When I bottled my Dry Hopped Dead Guy Ale last week I ran into a problem. Bottling was almost a failure. Let me start off with the fact that this way my first dry hopped beer that didn’t have the hop leaves contained in a bag. Needless to say there were a lot of hop leaves floating around in the carboy. I didn’t think that this was going to be a problem, but my auto-siphon was continually getting clogged wit the leaves.
This clogging had two negative effects. The first was that it took forever to transfer from the carboy to the bottling bucket. The second was that it introduced a lot of air/bubbles into the line from the auto-siphon to the bottling bucket. Air is great when beer is just starting it’s fermentation, but not so good when it is finished. In fact, it is downright bad to have that much air introduced into the beer. The beer did turn out pretty tasty (at least what I tasted from the bottling bucket) but we will have to wait a few week for it to carbonate to see how it really turned out.
Next time I think about dry hopping I am going to be getting a stainless steel sleeve that hops the flowers and also fits perfectly into a carboy. It was a fun experiment and hopefully the results will reflect the fun.
About three weeks ago I brewed my version of a Winter Warmer. You can find the recipe here. I had a new mash tun setup going into this brew day because my last beer, Pumpkin Ale, had a stuck sparge and resulted in a bunch of other issues. While the Pumpkin Ale still turned out decent, it was not as good as it should of beer do to the loss of sugar/wort from the stuck sparge. With everything revamped in the mash tun, the Winter Warm was the first recipe to make sure everything was working properly.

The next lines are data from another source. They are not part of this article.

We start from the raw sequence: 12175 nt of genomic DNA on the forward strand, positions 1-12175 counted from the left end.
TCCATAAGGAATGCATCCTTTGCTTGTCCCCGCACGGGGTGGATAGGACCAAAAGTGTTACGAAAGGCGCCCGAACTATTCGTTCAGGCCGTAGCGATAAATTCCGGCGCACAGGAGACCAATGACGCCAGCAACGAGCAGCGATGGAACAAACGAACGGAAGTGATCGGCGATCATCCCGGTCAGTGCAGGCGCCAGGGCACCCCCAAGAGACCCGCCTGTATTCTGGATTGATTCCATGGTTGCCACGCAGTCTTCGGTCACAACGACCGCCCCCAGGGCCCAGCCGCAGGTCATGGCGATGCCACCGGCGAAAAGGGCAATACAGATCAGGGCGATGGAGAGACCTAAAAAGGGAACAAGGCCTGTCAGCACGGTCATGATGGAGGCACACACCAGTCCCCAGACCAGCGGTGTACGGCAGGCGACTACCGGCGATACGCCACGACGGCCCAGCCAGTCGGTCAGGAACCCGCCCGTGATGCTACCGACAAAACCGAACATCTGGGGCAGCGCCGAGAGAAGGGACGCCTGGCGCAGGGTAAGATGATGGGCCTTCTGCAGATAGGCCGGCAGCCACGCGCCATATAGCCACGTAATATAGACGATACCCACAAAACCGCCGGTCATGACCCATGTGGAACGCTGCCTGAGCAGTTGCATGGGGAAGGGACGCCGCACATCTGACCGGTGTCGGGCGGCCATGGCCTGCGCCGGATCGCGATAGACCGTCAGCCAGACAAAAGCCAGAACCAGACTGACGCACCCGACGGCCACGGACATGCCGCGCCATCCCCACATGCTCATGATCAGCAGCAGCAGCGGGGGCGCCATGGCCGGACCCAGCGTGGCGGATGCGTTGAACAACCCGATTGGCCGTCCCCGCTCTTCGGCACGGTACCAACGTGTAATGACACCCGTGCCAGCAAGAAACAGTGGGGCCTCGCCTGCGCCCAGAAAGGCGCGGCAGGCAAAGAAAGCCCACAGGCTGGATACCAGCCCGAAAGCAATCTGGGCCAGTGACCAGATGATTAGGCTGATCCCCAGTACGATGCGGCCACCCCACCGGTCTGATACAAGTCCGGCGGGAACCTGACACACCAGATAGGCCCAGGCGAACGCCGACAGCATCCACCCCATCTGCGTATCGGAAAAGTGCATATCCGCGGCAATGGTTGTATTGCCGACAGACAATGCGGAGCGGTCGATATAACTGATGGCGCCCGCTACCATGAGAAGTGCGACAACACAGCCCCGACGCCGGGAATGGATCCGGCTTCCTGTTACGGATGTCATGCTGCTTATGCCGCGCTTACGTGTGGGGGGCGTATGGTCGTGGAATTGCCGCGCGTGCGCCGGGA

I heated up my mash water and dumped the grain into the mash tun. I also had another piece of new equipment, a 3 foot metal slotted spoon, that I got for 2 bucks at a local restaurant supply store. It might not sound like a lot, but it really helps break up those dough balls and insure that I get all of the sugar I can out of the grain. Once the water hit the proper temp, I poured it in and started mixing everything together. My target mash temp was around 158, I was reading slightly above that. I waited a bit for it to cool down and added a touch of cold water, but it was still a little high. Not being an exact kind of person, I put the lid on and started the timer.
An hour later I opened the mash tun to find a wonderful sight. Lots of light and dark colored grain laying all over the place. Equally mixed and everything. MLK would of been proud. After positioning my boil kettle, I opened the ball value leading from my mash tun to watch a thick black liquid run out. I think this is by far the darkest beer I have ever made. I couldn’t tell if it was running clear at all becasue it was so dark.
After collecting my first runnings I added the strike water for the second, let it sit in there for about 10 minutes and let it run out into the kettle as well. This round was much lighter. It was still dark by beer standards, but you could see through it and had a nice nut brown ale color to it. I also added the pound of molasses during this time, using the hot second runnings to clean out the jar for me as molasses is very sticky.
The wort then boiled for an hour with all of the hop additions happening when they were supposed to. I did not add any Irish Moss to this batch because the beer was so dark, and there is no chance of seeing through it as is. Once it was all cooled down and the yeast pitched, I took a gravity reading. Holy smokes! I hit it right on the head. I wanted to get a gravity of 1.075 and that is exactly what I got. Never before have I hit a target gravity. I always fall a few points below. It fermented for a week and then was racked to the secondary. I will be bottling it later this week and let it condition for a bit. It should be ready for New Years if all goes well and those carbonation problems don’t keep happening. Continue reading